You have survived the crisis - trauma, disease, accident, or war - now how do you get your life back?
The shark attacked while she was snorkeling, tearing through Micki Glenn's breast and shredding her right arm. Her husband, a surgeon, saved her life on the spot, but when she was safely home she couldn't just go on with her life. She had entered an even more profound survival journey: the aftermath.
The survival experience changes everything because it invalidates all your previous adaptations, and the old rules don't apply. In some cases survivors suffer more in the aftermath than they did during the actual crisis. In all cases, they have to work hard to reinvent themselves. Drawing on gripping cases across a wide range of life-threatening experiences, Laurence Gonzales fashions a compelling argument about fear, courage, and the adaptability of the human spirit. Micki Glenn was later moved to say: "I don't regret that this happened to me. [It] has been...probably the single most positive experience I've ever had."
©2012 Laurence Gonzales (P)2013 Audible, Inc.
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"Well written, compelling and honest to the end"
I loved Deep Survival, but I was sorely disappointed with Everyday Survival, so it was with some hesitation that I burned a credit on another Laurence Gonzales book, but I'm so glad I did. As someone who's faced both personal challenges with PTSD from a near-fatal car crash and from time in law enforcement and as a volunteer firefighter, this book should be required reading for those in the field. Survival never stops when the helicopter comes, backup arrives or the patient is loaded into the ambulance and you're left to roll up the hose and put it back on the truck. Surviving survival is a process; a period of time that has a starting point from the moment of trauma, but doesn't have a clearly defined ending point. It might be that you get through one horrendous incident without so much as a flash of concern, but six weeks later have a relatively minor close call that sends the alarm bells off in your mind.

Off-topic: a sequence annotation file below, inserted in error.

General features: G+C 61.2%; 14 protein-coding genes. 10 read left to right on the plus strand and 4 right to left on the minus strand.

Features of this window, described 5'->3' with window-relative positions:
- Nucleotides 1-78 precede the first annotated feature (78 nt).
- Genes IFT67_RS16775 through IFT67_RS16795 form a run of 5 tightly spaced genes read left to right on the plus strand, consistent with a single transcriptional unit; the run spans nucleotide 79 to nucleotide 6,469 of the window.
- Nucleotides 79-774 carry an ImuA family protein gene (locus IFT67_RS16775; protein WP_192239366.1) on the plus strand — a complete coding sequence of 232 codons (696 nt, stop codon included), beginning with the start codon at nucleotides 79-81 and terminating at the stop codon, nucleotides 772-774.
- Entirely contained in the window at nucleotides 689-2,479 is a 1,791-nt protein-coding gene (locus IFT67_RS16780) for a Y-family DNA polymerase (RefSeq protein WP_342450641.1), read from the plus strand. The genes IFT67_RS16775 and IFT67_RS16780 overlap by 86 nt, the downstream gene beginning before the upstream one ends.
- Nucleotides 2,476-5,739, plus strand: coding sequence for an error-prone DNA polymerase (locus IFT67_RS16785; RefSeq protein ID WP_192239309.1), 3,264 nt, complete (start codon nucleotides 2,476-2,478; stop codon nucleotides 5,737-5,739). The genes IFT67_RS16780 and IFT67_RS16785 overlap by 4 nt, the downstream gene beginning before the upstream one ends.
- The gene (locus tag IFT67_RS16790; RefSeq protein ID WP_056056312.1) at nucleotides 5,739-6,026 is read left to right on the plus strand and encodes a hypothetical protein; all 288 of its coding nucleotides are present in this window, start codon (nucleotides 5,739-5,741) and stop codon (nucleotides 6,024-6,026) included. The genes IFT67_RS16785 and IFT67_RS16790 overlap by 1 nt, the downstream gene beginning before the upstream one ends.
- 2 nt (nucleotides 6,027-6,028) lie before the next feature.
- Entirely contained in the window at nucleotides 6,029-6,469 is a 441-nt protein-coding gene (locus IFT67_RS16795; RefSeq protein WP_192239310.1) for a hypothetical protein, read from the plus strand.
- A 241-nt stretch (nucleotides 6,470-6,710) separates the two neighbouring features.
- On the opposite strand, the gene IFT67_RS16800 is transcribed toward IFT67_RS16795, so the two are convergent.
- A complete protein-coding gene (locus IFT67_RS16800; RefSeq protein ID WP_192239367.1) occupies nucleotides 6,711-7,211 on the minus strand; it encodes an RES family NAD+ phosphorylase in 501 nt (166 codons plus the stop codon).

This book gets that; Gonzales gets that and he does an excellent job of describing it, explaining the process, explaining the why's and how's and then talks about some of the things that have worked, some of the challenges that remain, and in the end, does one of the most courageous things an author of biographical stories can do; he revisits the survivors and tells the honest truth about their current lives. Some stories continue on, what may have seemed like resolution was only remission and the cancerous thoughts in the mind can return with seemingly no reason at all. I commend Gonzales for his honesty, because for those of us who've been there, the lies that things can just be put behind us at some point just add gasoline to the fire that's already burning inside us.
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